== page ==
Native pastor is building relationships for eternity in Canada.
August 9 is the International Day of the World’s Indigenous Peoples. According to the United Nations, there are approximately 370 million indigenous people in the world, living in 90 countries. They speak a majority of the world’s 7,000 languages and make up about 5,000 individual cultures. Indigenous people adhere to cultural traditions that are, at times, vastly different from the dominant societies surrounding them. Recognizing this, Adventist missionaries are increasingly learning how to share the Gospel message in those unique cultural settings, as is the case in Northern Canada. ~ Adventist Review Editors
Pastor Randy Elliott brings his cell phone and shows his visitors some images of his first painting on a deer hide.
“It is beautiful,” a lady says. “Where is it? Where is it hanging?”
“No, it was my first painting on a hide,” he answers.
“But where did you put it? Where is it hanging?” the visiting lady asks again, not sure Elliott understood her question.
“No,” he answers. “It was my first painting.”
After a few, awkward seconds, Elliott explains himself.
“You never keep your first of something for yourself,” he says. “You give it away. Only on your second try you can keep it.”
Elliott has recently moved from the province of British Columbia, on Canada’s west coast, to minister in Sioux Lookout, in Northern Ontario, 2,000 miles (3,200 kilometers) to the East. Visitors to his home have come “from the South”—that is to say, from the Greater Toronto Area—for the official launch of the Sioux Lookout Seventh-day Adventist Group, on July 29.
But as a church pastor, Elliott, a Native himself, has not only studied Adventist doctrine and church administration. An experienced trauma counselor, he knows first-hand many of the intricacies and nuances of working with Canada’s First Nations. The “deer hide” exchange is just one example, but there are many more.
Adventist leaders in the region believe Elliott could be an invaluable asset to lead outreach and evangelistic initiatives in the North.
Same Doctrines, Different Approach
“Every spiritual conversation starts with nature,” says Elliott. “Natives have a very strong bond with the natural world.”
Elliott loves discussing creation and the Creator every time he sees an opening to do so.
“I tell them, ‘The God of our ancestors, the One I serve, is who created all this beauty,’” he says.
At the same time, nature can become dangerous, as wild animals such as bears and especially wolves lurk in the area. It is a powerful reminder—even for him—of the results of sin and the tangible reality of the great controversy.
Nature can be beautiful, but in its present state, it can kill you
“Nature can be beautiful, but in its present state, it can kill you,” he says.
A Native approach to Sabbath requires discussing its importance for fellowship. “For Natives, Sabbath is not so much the notion of rest as of gathering, as you meet with your band to enjoy fellowship,” Elliott says.
Other teachings from the Bible are more difficult to adapt to an indigenous mindset. The notion of the second coming of Jesus is one of them.
“How can Someone come back for us, if we never met Him in the first place?” many Natives wonder.
Some of the values of indigenous peoples in Canada can even challenge the church’s regular way of doing business.
Take pastoral districts and placements, for instance. Natives, many of whom live in reservations, value people who stay onsite, and distrust someone that stops by just to leave soon later.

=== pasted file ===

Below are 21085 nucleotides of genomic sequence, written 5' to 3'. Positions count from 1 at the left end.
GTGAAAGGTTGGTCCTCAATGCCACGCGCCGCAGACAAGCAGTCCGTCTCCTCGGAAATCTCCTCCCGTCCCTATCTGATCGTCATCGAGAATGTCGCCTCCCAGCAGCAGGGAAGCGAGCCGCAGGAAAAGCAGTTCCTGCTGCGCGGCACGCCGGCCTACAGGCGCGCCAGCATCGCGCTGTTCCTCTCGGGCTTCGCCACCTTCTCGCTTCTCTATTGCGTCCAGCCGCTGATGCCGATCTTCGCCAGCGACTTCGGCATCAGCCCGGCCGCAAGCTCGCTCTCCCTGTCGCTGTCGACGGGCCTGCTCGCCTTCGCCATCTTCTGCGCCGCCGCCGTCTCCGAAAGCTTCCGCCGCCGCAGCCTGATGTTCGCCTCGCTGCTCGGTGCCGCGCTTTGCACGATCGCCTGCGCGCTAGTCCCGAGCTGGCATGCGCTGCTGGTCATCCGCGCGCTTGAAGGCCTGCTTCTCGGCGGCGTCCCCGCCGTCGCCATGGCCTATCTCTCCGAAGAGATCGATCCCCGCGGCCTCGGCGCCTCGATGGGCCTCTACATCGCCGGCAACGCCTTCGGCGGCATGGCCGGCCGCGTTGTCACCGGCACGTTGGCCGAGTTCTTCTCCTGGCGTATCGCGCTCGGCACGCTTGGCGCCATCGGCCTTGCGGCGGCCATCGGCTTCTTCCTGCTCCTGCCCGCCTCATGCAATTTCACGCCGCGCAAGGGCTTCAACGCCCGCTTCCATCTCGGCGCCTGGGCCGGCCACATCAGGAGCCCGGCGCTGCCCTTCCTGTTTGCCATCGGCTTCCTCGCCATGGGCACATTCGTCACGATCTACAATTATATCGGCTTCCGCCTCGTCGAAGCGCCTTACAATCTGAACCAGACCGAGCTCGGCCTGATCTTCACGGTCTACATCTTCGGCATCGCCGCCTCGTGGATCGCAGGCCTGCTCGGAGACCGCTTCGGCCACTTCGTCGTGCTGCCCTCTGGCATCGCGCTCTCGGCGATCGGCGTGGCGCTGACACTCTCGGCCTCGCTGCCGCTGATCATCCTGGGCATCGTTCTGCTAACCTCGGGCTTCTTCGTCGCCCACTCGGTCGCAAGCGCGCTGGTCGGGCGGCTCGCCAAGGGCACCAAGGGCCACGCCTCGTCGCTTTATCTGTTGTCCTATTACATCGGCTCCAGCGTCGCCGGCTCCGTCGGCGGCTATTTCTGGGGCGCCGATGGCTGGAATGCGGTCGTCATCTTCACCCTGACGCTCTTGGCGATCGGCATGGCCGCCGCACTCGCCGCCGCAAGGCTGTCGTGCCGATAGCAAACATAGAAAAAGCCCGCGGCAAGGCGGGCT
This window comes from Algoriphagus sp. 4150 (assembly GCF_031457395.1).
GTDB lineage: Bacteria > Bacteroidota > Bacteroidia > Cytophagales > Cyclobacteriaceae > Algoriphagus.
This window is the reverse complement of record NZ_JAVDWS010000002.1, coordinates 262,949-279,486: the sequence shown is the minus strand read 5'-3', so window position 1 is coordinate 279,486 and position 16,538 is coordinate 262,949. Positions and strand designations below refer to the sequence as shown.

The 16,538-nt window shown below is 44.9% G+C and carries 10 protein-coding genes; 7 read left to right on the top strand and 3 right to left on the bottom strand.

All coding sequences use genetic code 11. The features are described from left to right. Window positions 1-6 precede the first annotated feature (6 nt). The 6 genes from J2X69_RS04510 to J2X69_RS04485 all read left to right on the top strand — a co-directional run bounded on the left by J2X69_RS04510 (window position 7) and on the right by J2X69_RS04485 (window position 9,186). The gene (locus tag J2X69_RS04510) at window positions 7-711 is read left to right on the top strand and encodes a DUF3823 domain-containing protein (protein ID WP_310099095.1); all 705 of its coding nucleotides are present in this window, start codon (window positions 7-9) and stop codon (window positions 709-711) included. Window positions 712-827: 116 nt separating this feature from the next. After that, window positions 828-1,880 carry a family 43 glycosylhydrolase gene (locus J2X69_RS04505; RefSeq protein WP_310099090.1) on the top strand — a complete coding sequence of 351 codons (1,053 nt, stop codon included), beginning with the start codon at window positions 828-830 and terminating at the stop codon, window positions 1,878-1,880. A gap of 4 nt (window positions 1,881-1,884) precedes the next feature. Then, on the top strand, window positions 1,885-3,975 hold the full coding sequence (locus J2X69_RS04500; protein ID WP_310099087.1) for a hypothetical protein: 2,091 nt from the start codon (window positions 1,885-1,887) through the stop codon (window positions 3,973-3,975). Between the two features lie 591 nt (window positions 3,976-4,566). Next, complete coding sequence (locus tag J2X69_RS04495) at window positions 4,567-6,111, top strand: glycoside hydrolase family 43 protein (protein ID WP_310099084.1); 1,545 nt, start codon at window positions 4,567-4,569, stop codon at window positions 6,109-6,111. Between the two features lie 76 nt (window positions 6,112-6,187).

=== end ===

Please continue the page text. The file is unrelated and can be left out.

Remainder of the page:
“You don’t trust a person who leaves,” says Elliott. “It can be overwhelming, because in their thinking, if you care for them, you are supposed to stay. If you go, they mourn your departure.”
But there are some silver linings too.
Many Native communities have the notion of the holy man who can communicate and hear God
“Many Native communities have the notion of the holy man who can communicate and hear God,” says Elliott. “It is the reason why an invitation to pray for them is no small thing.”
Elliott seizes every opportunity he is given to pray for the people. As he does, he is aware not only of the power of prayer but also of the importance of the moment.
“Before their eyes, you are an intercessor, someone who is telling them a message right from God,” he says.
An Increased Awareness
In Canada, outreach to Natives has experienced numerous roadblocks along the years. Besides the impressive vastness of the territory, Christianity is historically seen, in many cases, as a symbol of colonial oppression and opposition to a Native way of life. And according to census documents, there are around 600 First Nations governments or bands in Canada, many of them with a distinctive culture, language, art, and music.
In some regions, Adventist churches were slow to embrace the challenge of working with the indigenous peoples of Canada. But this is changing, believes Ed Dunn, a Native pastor who is Native Ministries Coordinator for the Seventh-day Adventist Church in Canada and lives on a reservation in the province of Alberta.
“More and more churches are inviting me to train them to learn how to share Jesus’ love with Canada’s First Nations,” says Dunn. “The increased awareness and interest are encouraging.”
Sioux Lookout Adventist Group first elder Nick Rhone sees it as a matter of sharing Jesus’ love with no strings attached. “It is about showing compassion, doing good to others without an agenda,” he says.
Rhone, a rare combination of trained theologian, police officer, and commissioned officer in the military, is working with teenagers living on the reservations to teach them life skills and prevent them from falling into a life of vices and crime.
“The Lord is working in the North,” Rhone says. “He has brought things together that no man can get credit for. We praise Him for that.”